One‐embryo‐equivalent cells from E9.5 P‐Sp of Evi1+/+, Evi1+/− or Evi1−/− embryos (Ly5.2+) were transplanted into a busulfan‐conditioned newborn recipient (Ly5.1+). The average number of hematopoietic cells from each P‐Sp region was almost the same among the three lineages with over 90% viability (Supplementary Table 1). At 3 months post‐transplant, the donor‐derived Ly5.2+ cells could be detected in the peripheral blood of the recipients that received P‐Sp cells from the Evi1+/+ (2.56% on an average) and Evi1+/− (0.62% on an average) but not from the Evi1−/− embryos (Figure 2C). Since the number of HSCs from Evi1−/− P‐Sp at E9.5 was one‐fifth of those from wild‐type P‐Sp (Figure 2A), we further combined and transplanted five‐embryo‐equivalent cells from P‐Sp of Evi1−/− into a busulfan‐conditioned newborn recipient. But no donor‐derived cells could be detected in the peripheral blood of the three recipients until 3 months (Figure 2C, closed circles). As demonstrated above, the differentiation capacity of hematopoietic cells from the Evi1−/− P‐Sp is not grossly impaired to make GM colonies on OP9 cells in vitro (Figure 2Be). However, no differentiated granulocytes derived from the Evi1−/− embryo were detected in the recipient mice. Since the GM colony‐forming cells are mainly committed macrophage progenitor cells, they do not show the in vivo reconstitution activity for any lineages, including granulocytes. Thus, Evi1 is essential for the long‐term repopulation capacity of HSCs, which is impaired in an Evi1 dose‐dependent manner in Evi1+/− and Evi1−/− embryos. Correspondingly, definitive HSC in the yolk sac from Evi1−/− embryos (E9.5) did not contribute to reconstitution at all in the conditioned newborn recipients (Supplementary Figure 3).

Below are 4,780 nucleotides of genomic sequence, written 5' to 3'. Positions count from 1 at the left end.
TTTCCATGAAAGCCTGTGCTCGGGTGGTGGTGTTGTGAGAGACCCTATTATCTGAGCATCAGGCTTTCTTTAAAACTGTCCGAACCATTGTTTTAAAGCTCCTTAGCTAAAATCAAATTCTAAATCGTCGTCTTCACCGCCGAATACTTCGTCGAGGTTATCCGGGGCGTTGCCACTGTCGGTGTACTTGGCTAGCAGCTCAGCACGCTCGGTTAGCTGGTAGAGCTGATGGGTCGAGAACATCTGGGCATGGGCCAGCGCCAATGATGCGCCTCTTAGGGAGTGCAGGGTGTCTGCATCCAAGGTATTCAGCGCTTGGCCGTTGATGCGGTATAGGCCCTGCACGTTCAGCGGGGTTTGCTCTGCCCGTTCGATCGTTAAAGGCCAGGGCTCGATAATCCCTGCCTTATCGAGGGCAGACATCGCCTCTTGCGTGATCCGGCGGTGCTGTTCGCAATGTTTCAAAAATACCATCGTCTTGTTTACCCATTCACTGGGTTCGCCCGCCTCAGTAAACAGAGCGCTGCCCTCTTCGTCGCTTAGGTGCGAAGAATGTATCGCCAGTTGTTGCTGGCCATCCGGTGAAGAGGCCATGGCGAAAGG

Defects of Evi1−/− mutant embryos in vascular remodeling and angiogenesis
With respect to hematopoiesis and angiogenesis, we recently showed that HSCs play an important role in embryonic angiogenesis due to their secretion of an angiogenic factor, angiopoietin‐1 (Ang‐1) (Takakura et al, 2000). Because the number of HSCs significantly decreased in the Evi1−/− embryos, we next determined whether the vascular system of the Evi1−/− embryos was normally organized. The pattern of the vascular system of the Evi1−/− embryo was studied by whole mount staining of E9.5 embryos using the anti‐PECAM‐1 monoclonal antibody, which detects differentiated endothelial cells. In comparison to wild‐type embryos (Figure 3Aa and c), we found that whole Evi1−/− embryos failed to form an organized vascular network at E9.5 (Figure 3Ab and d). The vascular network of the Evi1−/− embryos was generally less complex than that of the wild‐type embryos (Figures 3Ac and d). In contrast, the homozygous mutants exhibited plexus‐like vascular networks and vessels in the brain periphery, which either did not develop or tended to degenerate, suggesting that gross defects in the vascular branching were observed, especially in the head. Because such embryos have already finished ‘turning’ at that stage, it is suggested that the abnormalities in the vascular system are possibly not caused by the growth retardation of Evi1−/− embryos. In particular, extensive remodeling, resulting in the formation of large and small vessels, occurred in the yolk sac of the wild‐type embryos (Figure 3Ae). However, although the honeycomb‐like vascular plexus appeared to form normally at E8.5 in Evi1−/− embryos, it remained largely unchanged across most of the surface of the yolk sac at E9.5 (Figure 3Af), suggesting that the remodeling of the vessels did not completely occur in the Evi1−/− embryo.